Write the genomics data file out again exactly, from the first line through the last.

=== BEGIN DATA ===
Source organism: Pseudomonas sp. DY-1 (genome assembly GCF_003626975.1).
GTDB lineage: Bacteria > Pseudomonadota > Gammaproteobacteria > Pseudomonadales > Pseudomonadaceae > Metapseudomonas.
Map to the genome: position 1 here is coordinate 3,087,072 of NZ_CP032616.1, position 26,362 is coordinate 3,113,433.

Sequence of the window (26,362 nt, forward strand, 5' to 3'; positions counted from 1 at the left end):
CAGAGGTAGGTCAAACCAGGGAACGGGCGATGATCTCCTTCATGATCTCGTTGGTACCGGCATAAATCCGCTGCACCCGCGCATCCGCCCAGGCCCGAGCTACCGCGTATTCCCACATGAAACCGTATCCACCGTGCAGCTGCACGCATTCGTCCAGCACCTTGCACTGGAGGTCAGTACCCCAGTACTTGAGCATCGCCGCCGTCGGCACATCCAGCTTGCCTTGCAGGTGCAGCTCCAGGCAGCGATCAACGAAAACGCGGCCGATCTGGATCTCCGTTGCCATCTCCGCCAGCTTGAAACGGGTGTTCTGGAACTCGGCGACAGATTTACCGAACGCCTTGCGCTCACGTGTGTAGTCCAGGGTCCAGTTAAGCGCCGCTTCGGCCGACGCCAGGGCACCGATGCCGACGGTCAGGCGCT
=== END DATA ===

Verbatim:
Source organism: Pseudomonas sp. DY-1 (genome assembly GCF_003626975.1).
GTDB lineage: Bacteria > Pseudomonadota > Gammaproteobacteria > Pseudomonadales > Pseudomonadaceae > Metapseudomonas.
Map to the genome: position 1 here is coordinate 3,087,072 of NZ_CP032616.1, position 26,362 is coordinate 3,113,433.

Sequence of the window (26,362 nt, forward strand, 5' to 3'; positions counted from 1 at the left end):
CAGAGGTAGGTCAAACCAGGGAACGGGCGATGATCTCCTTCATGATCTCGTTGGTACCGGCATAAATCCGCTGCACCCGCGCATCCGCCCAGGCCCGAGCTACCGCGTATTCCCACATGAAACCGTATCCACCGTGCAGCTGCACGCATTCGTCCAGCACCTTGCACTGGAGGTCAGTACCCCAGTACTTGAGCATCGCCGCCGTCGGCACATCCAGCTTGCCTTGCAGGTGCAGCTCCAGGCAGCGATCAACGAAAACGCGGCCGATCTGGATCTCCGTTGCCATCTCCGCCAGCTTGAAACGGGTGTTCTGGAACTCGGCGACAGATTTACCGAACGCCTTGCGCTCACGTGTGTAGTCCAGGGTCCAGTTAAGCGCCGCTTCGGCCGACGCCAGGGCACCGATGCCGACGGTCAGGCGCT